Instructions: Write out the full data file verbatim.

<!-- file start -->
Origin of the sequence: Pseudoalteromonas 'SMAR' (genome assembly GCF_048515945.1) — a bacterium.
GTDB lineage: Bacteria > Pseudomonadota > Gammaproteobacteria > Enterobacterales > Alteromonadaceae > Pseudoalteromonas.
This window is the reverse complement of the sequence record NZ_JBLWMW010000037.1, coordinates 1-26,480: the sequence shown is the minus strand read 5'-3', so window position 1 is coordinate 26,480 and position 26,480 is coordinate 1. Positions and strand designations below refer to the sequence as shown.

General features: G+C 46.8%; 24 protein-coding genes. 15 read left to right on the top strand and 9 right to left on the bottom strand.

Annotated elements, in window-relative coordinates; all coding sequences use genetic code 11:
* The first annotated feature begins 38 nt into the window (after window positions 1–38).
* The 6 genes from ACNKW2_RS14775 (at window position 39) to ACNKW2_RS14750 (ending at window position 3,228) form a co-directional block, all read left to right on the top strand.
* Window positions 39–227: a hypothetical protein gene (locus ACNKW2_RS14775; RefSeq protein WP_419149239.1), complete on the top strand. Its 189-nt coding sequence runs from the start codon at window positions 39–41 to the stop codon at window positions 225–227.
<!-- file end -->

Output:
Origin of the sequence: Pseudoalteromonas 'SMAR' (genome assembly GCF_048515945.1) — a bacterium.
GTDB lineage: Bacteria > Pseudomonadota > Gammaproteobacteria > Enterobacterales > Alteromonadaceae > Pseudoalteromonas.
This window is the reverse complement of the sequence record NZ_JBLWMW010000037.1, coordinates 1-26,480: the sequence shown is the minus strand read 5'-3', so window position 1 is coordinate 26,480 and position 26,480 is coordinate 1. Positions and strand designations below refer to the sequence as shown.

General features: G+C 46.8%; 24 protein-coding genes. 15 read left to right on the top strand and 9 right to left on the bottom strand.

Annotated elements, in window-relative coordinates; all coding sequences use genetic code 11:
* The first annotated feature begins 38 nt into the window (after window positions 1–38).
* The 6 genes from ACNKW2_RS14775 (at window position 39) to ACNKW2_RS14750 (ending at window position 3,228) form a co-directional block, all read left to right on the top strand.
* Window positions 39–227: a hypothetical protein gene (locus ACNKW2_RS14775; RefSeq protein WP_419149239.1), complete on the top strand. Its 189-nt coding sequence runs from the start codon at window positions 39–41 to the stop codon at window positions 225–227.